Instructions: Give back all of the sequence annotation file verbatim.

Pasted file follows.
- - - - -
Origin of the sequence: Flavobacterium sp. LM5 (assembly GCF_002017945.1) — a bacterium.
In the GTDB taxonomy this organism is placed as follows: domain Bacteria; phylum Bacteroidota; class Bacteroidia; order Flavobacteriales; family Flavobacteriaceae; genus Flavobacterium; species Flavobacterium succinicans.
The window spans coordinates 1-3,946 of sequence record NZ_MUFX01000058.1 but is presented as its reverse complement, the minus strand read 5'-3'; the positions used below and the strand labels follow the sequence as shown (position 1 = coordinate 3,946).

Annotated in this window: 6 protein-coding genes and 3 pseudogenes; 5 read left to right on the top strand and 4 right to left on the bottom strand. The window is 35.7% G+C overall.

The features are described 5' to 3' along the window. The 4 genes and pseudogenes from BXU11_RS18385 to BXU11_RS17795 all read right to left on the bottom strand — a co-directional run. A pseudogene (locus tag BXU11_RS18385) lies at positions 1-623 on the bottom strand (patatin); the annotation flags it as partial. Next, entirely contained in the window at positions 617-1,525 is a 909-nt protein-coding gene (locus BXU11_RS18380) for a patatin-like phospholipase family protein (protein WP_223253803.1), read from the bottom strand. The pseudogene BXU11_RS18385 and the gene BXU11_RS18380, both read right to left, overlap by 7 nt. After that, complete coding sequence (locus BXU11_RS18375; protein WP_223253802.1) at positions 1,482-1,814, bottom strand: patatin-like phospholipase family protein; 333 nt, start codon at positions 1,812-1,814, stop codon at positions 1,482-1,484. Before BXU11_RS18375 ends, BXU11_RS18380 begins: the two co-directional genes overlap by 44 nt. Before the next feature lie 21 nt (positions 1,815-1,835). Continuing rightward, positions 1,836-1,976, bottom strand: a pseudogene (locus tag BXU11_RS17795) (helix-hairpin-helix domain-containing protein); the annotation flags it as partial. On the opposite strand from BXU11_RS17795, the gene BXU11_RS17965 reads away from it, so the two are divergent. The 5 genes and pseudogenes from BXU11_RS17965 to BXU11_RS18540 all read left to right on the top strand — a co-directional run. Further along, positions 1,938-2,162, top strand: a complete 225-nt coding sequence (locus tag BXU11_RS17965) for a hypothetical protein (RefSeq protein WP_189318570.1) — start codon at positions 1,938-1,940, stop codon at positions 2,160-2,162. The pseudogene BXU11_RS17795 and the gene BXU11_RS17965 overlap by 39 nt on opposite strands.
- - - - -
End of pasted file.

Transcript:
Origin of the sequence: Flavobacterium sp. LM5 (assembly GCF_002017945.1) — a bacterium.
In the GTDB taxonomy this organism is placed as follows: domain Bacteria; phylum Bacteroidota; class Bacteroidia; order Flavobacteriales; family Flavobacteriaceae; genus Flavobacterium; species Flavobacterium succinicans.
The window spans coordinates 1-3,946 of sequence record NZ_MUFX01000058.1 but is presented as its reverse complement, the minus strand read 5'-3'; the positions used below and the strand labels follow the sequence as shown (position 1 = coordinate 3,946).

Annotated in this window: 6 protein-coding genes and 3 pseudogenes; 5 read left to right on the top strand and 4 right to left on the bottom strand. The window is 35.7% G+C overall.

The features are described 5' to 3' along the window. The 4 genes and pseudogenes from BXU11_RS18385 to BXU11_RS17795 all read right to left on the bottom strand — a co-directional run. A pseudogene (locus tag BXU11_RS18385) lies at positions 1-623 on the bottom strand (patatin); the annotation flags it as partial. Next, entirely contained in the window at positions 617-1,525 is a 909-nt protein-coding gene (locus BXU11_RS18380) for a patatin-like phospholipase family protein (protein WP_223253803.1), read from the bottom strand. The pseudogene BXU11_RS18385 and the gene BXU11_RS18380, both read right to left, overlap by 7 nt. After that, complete coding sequence (locus BXU11_RS18375; protein WP_223253802.1) at positions 1,482-1,814, bottom strand: patatin-like phospholipase family protein; 333 nt, start codon at positions 1,812-1,814, stop codon at positions 1,482-1,484. Before BXU11_RS18375 ends, BXU11_RS18380 begins: the two co-directional genes overlap by 44 nt. Before the next feature lie 21 nt (positions 1,815-1,835). Continuing rightward, positions 1,836-1,976, bottom strand: a pseudogene (locus tag BXU11_RS17795) (helix-hairpin-helix domain-containing protein); the annotation flags it as partial. On the opposite strand from BXU11_RS17795, the gene BXU11_RS17965 reads away from it, so the two are divergent. The 5 genes and pseudogenes from BXU11_RS17965 to BXU11_RS18540 all read left to right on the top strand — a co-directional run. Further along, positions 1,938-2,162, top strand: a complete 225-nt coding sequence (locus tag BXU11_RS17965) for a hypothetical protein (RefSeq protein WP_189318570.1) — start codon at positions 1,938-1,940, stop codon at positions 2,160-2,162. The pseudogene BXU11_RS17795 and the gene BXU11_RS17965 overlap by 39 nt on opposite strands.